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Too many stats make this a confusing experience

The thing is, when I look at PlayStation Plus, and all the free games they get, it makes me wonder ‘What am I paying my Gold subscription for?’. I don’t do online gaming. When I do, I’m just racing around a track with the man in my life, and that’s once in a blue moon. It seems pointless to me now to even have a gold subscription, I don’t appear to be getting much out of it, aside from some games I’ve already played, or are so old that you’d have to give them away anyway.

I am seriously considering taking on a PlayStation Plus account in the future, not only for the free games, but also for the decent discounts. Sony just appear to be so much more clued in to what people actually want. Sure, if you cancel your PS+ subscription, then you can’t play the free games you downloaded, but that’s just an incentive for me to keep a subscription going. I have no reason (unless someone can give me one) to keep my Gold subscription on the Xbox 360, so it may be time for a change of allegiances.

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What are your thoughts? Are you thinking of changing teams, or are you sticking with your first choice?

Ponderings on DmC

I’ve gone back to playing Dmc over the past couple of days. I kind of lost my motivation for playing any games after finishing Ni No Kuni. JRPGs always really take it out of me, and it’s like I need to have a cooling off period before I can really get back into any games at all.

Anyway, before DmC even came out I was still sitting firmly on the fence with it. It received some good reviews, and a reboot is without doubt exactly what the series needed. However, I get the feeling that it’s swayed a little bit too much away from the original concept. I can be quite fussy when it comes to my games at times.

My main issue with the game is this; I don’t think it knows what it wants to be. It’s very highly stylised, but it’s missing some of the charm of the original. I know it’s a reboot, but it’s still got the same characters, and the same basic story elements to it. It just feels like they wanted to make something so very different that they lost the very essence of what Devil May Cry is all about. The missions feel really short to me, and it all seems a bit random and disjointed. The story is very basic, I think, but it also feels so rushed that you don’t really know what’s going on sometimes.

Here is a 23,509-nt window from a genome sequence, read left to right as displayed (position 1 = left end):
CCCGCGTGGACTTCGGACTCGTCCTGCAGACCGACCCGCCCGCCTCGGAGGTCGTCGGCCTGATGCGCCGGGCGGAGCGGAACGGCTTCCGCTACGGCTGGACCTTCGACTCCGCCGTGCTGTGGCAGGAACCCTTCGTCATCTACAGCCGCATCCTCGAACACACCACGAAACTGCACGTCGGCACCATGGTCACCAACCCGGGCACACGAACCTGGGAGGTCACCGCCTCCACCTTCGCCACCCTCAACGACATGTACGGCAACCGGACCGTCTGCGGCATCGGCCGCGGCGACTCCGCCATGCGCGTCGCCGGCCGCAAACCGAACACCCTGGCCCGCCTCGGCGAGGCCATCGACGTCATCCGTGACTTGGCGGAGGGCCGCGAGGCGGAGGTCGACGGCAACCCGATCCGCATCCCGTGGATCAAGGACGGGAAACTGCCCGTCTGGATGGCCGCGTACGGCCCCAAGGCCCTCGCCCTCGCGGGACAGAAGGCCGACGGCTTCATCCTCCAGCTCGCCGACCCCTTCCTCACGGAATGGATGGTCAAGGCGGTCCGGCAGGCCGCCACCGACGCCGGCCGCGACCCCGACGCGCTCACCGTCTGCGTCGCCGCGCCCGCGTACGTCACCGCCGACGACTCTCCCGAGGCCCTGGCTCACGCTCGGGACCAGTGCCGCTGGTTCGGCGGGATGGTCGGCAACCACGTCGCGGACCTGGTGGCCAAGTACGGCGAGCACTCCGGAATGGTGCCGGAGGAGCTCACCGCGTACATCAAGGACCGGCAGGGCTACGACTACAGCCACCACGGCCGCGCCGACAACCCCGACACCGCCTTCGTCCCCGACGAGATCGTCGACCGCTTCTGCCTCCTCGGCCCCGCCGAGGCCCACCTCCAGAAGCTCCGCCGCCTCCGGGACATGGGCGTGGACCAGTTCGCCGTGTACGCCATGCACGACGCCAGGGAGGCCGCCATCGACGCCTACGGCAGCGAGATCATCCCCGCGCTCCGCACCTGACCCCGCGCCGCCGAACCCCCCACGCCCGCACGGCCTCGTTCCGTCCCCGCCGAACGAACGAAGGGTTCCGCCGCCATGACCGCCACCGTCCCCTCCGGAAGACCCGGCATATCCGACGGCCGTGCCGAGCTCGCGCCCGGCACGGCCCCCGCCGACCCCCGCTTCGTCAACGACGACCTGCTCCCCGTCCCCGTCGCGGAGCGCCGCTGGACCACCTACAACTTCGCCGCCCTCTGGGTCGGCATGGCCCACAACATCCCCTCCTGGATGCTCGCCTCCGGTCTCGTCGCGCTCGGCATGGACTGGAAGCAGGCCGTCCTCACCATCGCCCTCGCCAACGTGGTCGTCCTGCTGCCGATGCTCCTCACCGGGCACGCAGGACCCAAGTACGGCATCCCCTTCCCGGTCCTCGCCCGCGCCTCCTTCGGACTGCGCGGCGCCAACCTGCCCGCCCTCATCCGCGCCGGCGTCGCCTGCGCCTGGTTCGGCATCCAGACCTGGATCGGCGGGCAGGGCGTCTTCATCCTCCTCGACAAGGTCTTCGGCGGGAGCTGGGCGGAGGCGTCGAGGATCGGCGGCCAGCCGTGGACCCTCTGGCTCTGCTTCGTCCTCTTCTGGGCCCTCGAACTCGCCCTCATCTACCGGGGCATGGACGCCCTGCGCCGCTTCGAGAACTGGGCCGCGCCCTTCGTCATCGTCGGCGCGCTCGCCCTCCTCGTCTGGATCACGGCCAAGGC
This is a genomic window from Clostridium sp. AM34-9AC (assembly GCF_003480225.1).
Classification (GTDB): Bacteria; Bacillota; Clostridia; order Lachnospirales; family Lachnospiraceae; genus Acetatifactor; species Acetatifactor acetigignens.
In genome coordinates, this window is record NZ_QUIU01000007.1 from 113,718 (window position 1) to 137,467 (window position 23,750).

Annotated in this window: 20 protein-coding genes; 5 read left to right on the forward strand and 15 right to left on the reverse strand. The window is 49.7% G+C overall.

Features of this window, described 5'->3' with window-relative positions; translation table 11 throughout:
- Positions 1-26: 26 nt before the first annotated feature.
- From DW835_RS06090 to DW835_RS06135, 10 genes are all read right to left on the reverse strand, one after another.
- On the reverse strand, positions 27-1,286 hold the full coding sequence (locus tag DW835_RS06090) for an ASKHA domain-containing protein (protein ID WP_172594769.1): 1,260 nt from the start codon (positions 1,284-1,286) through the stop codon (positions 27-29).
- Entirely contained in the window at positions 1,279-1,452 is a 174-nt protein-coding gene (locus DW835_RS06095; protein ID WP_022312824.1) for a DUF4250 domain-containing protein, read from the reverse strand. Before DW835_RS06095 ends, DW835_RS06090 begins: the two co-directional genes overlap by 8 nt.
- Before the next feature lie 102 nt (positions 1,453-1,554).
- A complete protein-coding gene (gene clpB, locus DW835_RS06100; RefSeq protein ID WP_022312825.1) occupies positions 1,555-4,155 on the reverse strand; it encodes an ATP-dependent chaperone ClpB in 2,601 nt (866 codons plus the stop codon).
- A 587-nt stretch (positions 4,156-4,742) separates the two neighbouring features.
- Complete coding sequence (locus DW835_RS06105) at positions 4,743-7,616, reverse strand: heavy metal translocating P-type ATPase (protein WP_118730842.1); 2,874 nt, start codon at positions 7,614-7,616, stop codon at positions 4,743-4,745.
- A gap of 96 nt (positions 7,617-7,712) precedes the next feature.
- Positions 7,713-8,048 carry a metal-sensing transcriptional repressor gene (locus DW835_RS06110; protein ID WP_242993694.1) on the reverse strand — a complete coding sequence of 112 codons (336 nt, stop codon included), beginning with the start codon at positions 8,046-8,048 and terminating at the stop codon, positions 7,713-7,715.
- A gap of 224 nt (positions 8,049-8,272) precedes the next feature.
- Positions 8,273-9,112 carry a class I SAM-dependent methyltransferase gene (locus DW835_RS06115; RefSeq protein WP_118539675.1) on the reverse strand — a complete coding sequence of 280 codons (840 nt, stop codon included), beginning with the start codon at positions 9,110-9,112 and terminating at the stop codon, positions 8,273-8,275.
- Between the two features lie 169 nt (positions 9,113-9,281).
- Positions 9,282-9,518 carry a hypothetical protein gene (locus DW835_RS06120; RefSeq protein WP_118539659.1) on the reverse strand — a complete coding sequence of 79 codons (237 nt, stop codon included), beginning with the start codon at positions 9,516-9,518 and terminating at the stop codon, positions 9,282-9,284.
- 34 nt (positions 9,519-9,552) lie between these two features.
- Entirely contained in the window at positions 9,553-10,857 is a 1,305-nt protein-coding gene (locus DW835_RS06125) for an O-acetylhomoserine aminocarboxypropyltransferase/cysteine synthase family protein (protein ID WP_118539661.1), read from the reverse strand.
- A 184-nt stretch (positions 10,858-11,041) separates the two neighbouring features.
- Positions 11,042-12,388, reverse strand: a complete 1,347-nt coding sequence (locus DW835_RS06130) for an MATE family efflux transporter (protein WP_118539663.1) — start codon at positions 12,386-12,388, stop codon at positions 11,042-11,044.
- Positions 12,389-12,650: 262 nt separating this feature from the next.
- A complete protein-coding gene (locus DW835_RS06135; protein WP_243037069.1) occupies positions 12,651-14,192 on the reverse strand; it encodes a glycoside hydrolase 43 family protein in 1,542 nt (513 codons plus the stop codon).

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Boss battles are decent, but a little inconsistent and sometimes a bit too weird

I don’t find DmC to be as creepy as the original series, and I can’t put my finger on why that is. It appears to be focusing a lot more on the grotesque rather than the eerie. I’ve only faced a handful of bosses, and even those weren’t exactly challenging, they were more an excuse to show off some of the grotesque character models and the highly stylised theme they were going for.

I do have to say in its defence that I think the battle gameplay is far more user-friendly than it ever was in the past. I’m not one to go for combos in Devil May Cry, I much prefer to just bash whatever buttons I feel like, and if it looks cool and gets me a decent battle rank, then even better. The amount of weapons at your disposal help this a lot actually, and the ways enemies respond to these weapons is interesting as well. Certain enemies can only be defeated with ‘angel’ weapons, and the same goes for those who can only be defeated by ‘demon’ weapons. Both styles have their merits in battle, and it really does encourage you to shake things up in order to get the best score.

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Battles are always fun when you can experiment with so many weapon combinations

In all honesty, I do like DmC, I just don’t love it. I reach the end of a mission and find myself thinking ‘Was that it?’ and I find myself not really caring about the characters, as well as feeling as though the story is in such a hurry to progress I never really get to delve into the details of what is going on, and why. Dante is not a likeable character, but I can deal with that. It’s an action game, but even the best action games need a better thread of plot. I can only hope that the ending ties all the loose ends up, and maybe will encourage me to invest in DLC.